"But you have to have a balance because you don't want to be too rude, but you want to be yourself," continued Levant. "If you come back next year, you'll be stronger. And if you do other [coverage], perhaps in Japan, you'll get more practice."

"You are doing real work, and I hope you're getting support not just from Japanese people but from people worldwide."

Ganaha then pivoted in her interview with Rebel News' commander on the Canadian Freedom Convoy.

"Could you please [share with] us what you love about your country the most so that we can understand its strength for you?" asked Ganaha concerning the convoy protests.

"In Canada, all the political parties [and many leading figures across many professions] agreed with each other on pandemic lockdowns, [and] on vaccine mandates," said Levant. "Anyone who didn't was fired or banned or silenced."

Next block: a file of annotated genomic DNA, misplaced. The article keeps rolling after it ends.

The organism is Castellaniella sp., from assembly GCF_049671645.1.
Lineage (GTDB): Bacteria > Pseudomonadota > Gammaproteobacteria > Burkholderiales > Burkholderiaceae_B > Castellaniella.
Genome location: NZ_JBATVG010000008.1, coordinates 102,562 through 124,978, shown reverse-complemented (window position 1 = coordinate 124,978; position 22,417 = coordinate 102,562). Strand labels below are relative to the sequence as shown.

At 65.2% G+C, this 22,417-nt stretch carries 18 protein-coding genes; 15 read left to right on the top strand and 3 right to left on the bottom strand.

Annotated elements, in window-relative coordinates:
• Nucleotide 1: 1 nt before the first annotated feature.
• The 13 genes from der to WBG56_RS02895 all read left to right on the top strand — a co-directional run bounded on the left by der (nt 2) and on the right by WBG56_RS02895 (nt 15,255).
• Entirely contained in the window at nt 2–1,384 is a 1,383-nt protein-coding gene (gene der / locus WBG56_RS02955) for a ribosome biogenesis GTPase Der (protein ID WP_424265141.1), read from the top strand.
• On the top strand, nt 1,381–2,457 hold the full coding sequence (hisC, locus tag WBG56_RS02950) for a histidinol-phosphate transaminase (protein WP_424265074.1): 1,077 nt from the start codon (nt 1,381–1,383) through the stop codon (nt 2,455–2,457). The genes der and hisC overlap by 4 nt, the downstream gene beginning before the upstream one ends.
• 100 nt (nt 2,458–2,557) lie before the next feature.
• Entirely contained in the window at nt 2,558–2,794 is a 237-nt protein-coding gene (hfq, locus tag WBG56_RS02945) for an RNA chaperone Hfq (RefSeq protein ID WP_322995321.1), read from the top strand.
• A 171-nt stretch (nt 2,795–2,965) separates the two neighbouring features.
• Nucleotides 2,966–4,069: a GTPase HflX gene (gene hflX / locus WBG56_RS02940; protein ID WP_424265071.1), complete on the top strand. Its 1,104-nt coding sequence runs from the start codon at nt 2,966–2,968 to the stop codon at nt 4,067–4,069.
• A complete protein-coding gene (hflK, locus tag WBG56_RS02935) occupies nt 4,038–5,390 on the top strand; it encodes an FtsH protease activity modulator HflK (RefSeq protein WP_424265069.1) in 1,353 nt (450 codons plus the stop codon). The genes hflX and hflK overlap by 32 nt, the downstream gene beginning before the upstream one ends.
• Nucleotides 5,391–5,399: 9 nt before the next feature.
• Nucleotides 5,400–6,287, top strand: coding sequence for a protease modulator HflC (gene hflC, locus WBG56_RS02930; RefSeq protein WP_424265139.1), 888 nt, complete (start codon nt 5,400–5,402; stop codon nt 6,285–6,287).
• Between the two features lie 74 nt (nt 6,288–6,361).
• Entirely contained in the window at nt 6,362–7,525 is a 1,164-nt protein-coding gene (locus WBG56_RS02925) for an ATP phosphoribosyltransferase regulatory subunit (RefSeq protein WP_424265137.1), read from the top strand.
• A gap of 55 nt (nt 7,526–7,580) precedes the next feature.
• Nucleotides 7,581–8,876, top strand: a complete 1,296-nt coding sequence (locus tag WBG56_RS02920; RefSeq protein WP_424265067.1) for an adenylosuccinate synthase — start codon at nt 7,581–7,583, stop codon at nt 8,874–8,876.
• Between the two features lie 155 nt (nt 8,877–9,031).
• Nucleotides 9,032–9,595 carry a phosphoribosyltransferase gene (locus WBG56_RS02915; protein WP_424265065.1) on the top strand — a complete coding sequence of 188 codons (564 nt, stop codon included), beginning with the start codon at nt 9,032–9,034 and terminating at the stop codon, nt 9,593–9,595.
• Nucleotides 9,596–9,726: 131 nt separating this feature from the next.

"But ordinary truckers, independent-minded people, said enough is enough. So without any money or help, they spontaneously drove to Ottawa in a trucking convoy [and went] across the country."

Levant added that the whole country woke up because of the courage displayed by the truckers and their protest of COVID lockdowns.

"People went outside to watch as [the convoy] drove by on the road. "They went on overpasses to look and couldn't believe [that] thousands and thousands of trucks [were headed for Ottawa]."

"It was a wonderful moment for Canada and a wonderful moment for independent journalists because the government-oriented journalists hated the truckers," he said.

According to a recent Angus Reid poll, 51% of Canadians believed the convoy posed a threat of espionage, sabotage, foreign influence, serious violence, or an overthrow of the Canadian government.

It also noted that half of Canadians supported the Trudeau Liberals invoking the Emergencies Act to clear the peaceful protestors, often referred to as an "occupation" by government-oriented media.

"But independent citizen journalists like [us] cheered for the truckers," said Levant. "We helped set the record straight because the government-oriented journalists were lying about the truckers calling them racist or sexist, which they weren't." 

"By having ordinary people with cell phone cameras just like yours, we helped tell the true story."